The NYPD will keep a list of the city’s most persistent thieves to curb rampant shoplifting in the Big Apple, Mayor Eric Adams said Wednesday as the city unveiled its long-awaited city retail theft strategy plan.

The Precision Repeat Offender Program, or PROP, is one of a series of proposals laid out in the 33-page “Combating Retail Theft” report released Wednesday — months after Adams convened a Gracie Mansion summit on the problem last year and promised to find solutions.

The report focuses on intervention programs for first-time shoplifters and would-be offenders while also targeting the serial retail thieves responsible for most heists.

Despite the new programs, officials concede that there is still one obstacle in the way — lenient state laws that bar local prosecutors from locking up career crooks.

“I believe that in order for any type of substantive impact, any type of such an impact in regards to the retail steps would have to come from the legislature,” said state Assemblyman Michael Tannousis. R-Staten Island.

It would have to allow judges to be able to set bail on repeat offenders and increase their discretion,” he said. “And any type of plan that the mayor puts forth, although it may be well-intentioned, is going to be at a significant disadvantage because our judges do not have the discretion to be able to set bail, or detain someone that continuously commits these types of crimes.”

Retail thefts in New York City have spiked by 77% over the past five years, and have dipped only slightly so far this year despite more cops on the retail beat and prosecutors more focused on the issue.

Despite the initiatives and rhetoric at a press conference announcing the report on Wednesday, Adams did not seek funding for any of the retail theft programs before the state’s $229 billion budget was finalized — leaving some critics to question whether city officials are serious about tackling the issue.

“I don’t think they want to deal with it,” Brooklyn Assemblyman Alec Brook-Krasny told The Post. “They are all afraid of the progressives.

The Mixed Response from NYC's Retailers: 'Will It Work?'
New York City Retailers Question and Support New Retail Theft Strategy

From 2021 to 2022, New York City shoplifting complaints increased by 44 percent — the largest annual gain to date.

Will it work? That is one of the questions New York City retailers are asking in response to city officials’ plans to combat retail theft. New York City Mayor Eric Adams and other city officials on Wednesday mapped out a strategy that aims to curtail shoplifting, robberies and organized retail theft in the five boroughs.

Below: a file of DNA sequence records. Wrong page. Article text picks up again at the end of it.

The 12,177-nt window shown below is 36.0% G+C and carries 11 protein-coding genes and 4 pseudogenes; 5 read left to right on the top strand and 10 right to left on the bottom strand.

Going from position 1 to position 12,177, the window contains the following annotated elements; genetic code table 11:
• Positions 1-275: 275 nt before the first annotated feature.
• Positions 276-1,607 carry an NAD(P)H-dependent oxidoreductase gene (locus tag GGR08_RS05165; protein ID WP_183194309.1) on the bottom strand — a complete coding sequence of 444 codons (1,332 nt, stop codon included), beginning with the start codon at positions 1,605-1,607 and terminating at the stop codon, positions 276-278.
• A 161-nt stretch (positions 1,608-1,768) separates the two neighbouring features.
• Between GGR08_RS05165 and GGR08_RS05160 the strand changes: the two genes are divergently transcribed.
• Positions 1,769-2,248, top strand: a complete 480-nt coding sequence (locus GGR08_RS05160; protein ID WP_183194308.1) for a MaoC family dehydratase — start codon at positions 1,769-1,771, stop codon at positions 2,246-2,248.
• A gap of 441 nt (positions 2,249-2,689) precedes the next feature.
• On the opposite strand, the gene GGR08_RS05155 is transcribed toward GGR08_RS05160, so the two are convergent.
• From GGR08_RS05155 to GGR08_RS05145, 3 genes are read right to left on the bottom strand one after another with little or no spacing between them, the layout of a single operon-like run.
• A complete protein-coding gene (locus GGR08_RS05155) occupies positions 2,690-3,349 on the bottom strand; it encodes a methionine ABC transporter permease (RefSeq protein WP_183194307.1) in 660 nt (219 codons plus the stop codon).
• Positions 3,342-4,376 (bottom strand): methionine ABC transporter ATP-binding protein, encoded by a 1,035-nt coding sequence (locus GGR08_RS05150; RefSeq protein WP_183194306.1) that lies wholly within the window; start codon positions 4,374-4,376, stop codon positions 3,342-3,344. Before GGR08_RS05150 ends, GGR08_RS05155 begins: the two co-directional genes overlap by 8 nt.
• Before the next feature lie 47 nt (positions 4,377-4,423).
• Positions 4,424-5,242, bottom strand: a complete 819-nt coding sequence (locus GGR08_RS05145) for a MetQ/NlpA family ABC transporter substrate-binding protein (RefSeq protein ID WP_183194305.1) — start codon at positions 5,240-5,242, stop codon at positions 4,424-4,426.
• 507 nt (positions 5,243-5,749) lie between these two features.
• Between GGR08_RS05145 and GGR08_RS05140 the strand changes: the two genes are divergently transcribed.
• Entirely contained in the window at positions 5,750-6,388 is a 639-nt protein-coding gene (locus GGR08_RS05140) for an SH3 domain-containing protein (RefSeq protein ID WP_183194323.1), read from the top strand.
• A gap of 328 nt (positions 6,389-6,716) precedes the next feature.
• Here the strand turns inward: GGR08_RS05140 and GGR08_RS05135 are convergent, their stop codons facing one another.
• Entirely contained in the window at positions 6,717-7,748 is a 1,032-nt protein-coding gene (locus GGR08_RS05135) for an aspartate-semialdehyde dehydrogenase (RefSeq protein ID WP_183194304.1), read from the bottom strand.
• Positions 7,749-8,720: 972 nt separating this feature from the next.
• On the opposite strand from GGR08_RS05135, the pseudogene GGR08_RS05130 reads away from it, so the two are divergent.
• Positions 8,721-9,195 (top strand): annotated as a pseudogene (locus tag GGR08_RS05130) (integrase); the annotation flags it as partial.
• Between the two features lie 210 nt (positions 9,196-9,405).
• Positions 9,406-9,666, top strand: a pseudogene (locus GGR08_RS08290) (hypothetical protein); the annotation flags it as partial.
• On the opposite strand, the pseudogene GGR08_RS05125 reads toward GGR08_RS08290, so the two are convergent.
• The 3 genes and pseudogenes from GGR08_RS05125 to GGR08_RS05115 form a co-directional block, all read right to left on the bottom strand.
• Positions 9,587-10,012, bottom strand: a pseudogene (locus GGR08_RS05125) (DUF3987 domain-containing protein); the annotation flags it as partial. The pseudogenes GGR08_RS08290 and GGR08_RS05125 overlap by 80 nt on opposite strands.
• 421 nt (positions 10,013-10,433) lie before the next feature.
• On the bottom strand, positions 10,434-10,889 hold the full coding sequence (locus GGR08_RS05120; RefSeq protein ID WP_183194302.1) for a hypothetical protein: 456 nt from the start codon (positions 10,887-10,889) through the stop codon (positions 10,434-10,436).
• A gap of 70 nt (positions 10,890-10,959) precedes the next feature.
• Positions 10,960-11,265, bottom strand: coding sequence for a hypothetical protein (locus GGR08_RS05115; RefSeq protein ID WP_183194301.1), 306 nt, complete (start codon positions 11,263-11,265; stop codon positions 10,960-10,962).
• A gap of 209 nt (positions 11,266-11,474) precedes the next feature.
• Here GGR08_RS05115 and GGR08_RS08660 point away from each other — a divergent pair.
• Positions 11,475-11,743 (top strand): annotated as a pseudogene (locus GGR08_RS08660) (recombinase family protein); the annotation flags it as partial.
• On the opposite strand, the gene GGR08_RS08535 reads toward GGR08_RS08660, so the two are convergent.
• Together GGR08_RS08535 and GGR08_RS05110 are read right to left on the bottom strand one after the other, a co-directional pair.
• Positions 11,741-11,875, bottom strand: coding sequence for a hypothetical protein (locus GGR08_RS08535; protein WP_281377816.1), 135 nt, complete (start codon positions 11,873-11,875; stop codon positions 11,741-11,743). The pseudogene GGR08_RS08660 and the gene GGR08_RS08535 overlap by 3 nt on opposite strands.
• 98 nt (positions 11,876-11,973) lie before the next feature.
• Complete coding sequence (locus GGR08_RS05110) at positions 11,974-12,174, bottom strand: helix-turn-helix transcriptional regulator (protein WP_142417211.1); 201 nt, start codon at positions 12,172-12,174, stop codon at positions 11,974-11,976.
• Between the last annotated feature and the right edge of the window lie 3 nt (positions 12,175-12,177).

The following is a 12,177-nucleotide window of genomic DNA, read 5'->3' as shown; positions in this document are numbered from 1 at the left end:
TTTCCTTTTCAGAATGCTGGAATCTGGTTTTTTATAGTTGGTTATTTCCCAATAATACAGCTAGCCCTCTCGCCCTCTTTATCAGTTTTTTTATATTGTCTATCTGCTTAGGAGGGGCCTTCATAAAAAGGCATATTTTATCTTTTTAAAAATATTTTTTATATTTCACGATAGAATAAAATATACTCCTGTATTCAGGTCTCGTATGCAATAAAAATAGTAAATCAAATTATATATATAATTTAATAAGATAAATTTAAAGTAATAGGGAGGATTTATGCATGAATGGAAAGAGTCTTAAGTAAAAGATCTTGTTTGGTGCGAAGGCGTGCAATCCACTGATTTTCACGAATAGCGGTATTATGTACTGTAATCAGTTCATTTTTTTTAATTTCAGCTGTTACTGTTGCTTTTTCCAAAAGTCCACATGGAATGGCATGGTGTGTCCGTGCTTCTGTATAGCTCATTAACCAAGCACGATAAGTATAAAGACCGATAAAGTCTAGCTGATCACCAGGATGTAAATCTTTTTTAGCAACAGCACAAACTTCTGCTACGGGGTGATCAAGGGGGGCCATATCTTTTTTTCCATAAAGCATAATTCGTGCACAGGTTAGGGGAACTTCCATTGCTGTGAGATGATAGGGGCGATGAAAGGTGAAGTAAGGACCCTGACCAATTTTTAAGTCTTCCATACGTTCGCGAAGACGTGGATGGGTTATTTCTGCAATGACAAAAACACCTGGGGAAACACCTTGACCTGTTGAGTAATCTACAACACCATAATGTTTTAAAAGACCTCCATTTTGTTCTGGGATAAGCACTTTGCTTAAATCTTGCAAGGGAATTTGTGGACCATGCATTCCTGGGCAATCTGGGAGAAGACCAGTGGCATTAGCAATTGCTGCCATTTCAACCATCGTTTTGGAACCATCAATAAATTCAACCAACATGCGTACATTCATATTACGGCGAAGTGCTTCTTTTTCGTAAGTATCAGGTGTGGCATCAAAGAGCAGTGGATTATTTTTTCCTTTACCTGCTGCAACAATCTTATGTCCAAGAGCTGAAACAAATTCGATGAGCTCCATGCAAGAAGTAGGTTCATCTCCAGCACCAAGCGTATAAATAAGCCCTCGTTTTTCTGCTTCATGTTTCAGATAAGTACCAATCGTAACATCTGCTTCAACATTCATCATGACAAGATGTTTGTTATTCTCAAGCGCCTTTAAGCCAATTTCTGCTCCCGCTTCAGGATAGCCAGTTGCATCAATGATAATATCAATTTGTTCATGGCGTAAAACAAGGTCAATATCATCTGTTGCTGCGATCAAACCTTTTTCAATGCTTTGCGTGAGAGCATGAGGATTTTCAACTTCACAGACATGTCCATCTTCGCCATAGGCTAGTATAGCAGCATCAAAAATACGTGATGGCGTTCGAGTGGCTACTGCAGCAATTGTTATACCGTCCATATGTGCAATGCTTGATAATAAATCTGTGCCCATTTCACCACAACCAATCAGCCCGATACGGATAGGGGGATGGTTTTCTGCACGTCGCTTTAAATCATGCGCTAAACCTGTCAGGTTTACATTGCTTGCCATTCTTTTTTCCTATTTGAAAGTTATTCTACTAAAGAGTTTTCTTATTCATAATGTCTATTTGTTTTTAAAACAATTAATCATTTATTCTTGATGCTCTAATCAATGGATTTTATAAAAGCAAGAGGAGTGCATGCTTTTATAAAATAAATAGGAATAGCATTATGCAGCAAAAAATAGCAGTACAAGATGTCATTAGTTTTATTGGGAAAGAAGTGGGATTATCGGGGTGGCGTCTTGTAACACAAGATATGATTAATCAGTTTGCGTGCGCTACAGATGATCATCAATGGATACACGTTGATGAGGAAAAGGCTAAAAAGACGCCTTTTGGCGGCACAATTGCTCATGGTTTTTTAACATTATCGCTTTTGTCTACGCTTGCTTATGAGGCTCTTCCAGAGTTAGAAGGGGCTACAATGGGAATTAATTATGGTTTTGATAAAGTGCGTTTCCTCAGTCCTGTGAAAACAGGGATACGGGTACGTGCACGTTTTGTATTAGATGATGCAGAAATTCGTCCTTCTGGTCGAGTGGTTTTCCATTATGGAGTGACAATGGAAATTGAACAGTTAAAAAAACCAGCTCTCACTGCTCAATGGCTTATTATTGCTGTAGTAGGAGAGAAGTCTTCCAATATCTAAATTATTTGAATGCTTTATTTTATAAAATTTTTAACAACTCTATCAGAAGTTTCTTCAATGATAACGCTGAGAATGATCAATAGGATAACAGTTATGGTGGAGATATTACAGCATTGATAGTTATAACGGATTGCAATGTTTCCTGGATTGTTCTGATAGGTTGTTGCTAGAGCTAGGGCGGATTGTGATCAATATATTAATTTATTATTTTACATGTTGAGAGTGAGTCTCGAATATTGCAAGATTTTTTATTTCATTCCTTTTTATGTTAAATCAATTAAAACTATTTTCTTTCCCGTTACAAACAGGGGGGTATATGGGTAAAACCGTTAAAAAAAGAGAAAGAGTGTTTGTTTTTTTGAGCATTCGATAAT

As mentioned by Adams, CVS, Target and Duane Reade are among the retailers impacted by the crimes.

A Target spokesperson deferred comment Thursday to the New York State Retail Council, as did executives at the National Retail Federation. While several retailers praised support for nonviolent offenders suffering from poverty, homelessness or substance abuse, a few business owners noted that some of the proposed safety measures had already been incorporated by stores, including some that had been robbed this year.

The state retail group’s president and chief executive officer Melissa O’Connor reiterated a statement from Wednesday. Praising Adams’ strategic, comprehensive plan, she said, “On behalf of thousands of stores in New York, we appreciate the initiatives outlined in the report. The retail industry has collaborated with this administration, the New York City Police Department and prosecutors over the past several months to prioritize store and community safety. This partnership will be formalized and strengthened through the New York City Organized Retail Theft Task Force, which will serve as a necessary and effective collaboration between stakeholders to hold organized retail crime syndicates and repeat offenders accountable.”

“It’s troubling to read the initiative. It seems to put a lot of onus on us,” Manning said. “I appreciate the intention for intervention, prevention and rehabilitation. But actually happening in our stores does not seem to be happening in a practical and tangible way.”

Giddon, whose store was hit more than once during the height of the pandemic by gangs of thieves, also said that the mayor’s plan made “no mention of additional penalties for assaulting retail workers.”

NYC's Retail Theft Strategy Emphasizes Repeat Offenders & Social Services
NYC focuses on repeat offenders, social services to combat surge in retail theft

Just 327 serial shoplifters accounted for a third of the more than 22,000 retail theft arrests made in the city last year, officials said.

Calling New York City’s 44% jump in retail theft in the last five years unacceptable, Mayor Eric Adams Wednesday released a comprehensive plan to combat the problem across the five boroughs.

City officials enlisted shop owners, retail industry groups, business improvement organizations, social service agencies and law enforcement to develop a plan to prevent rising theft in stores, which they say has ultimately led businesses to close in many parts of the metropolitan area.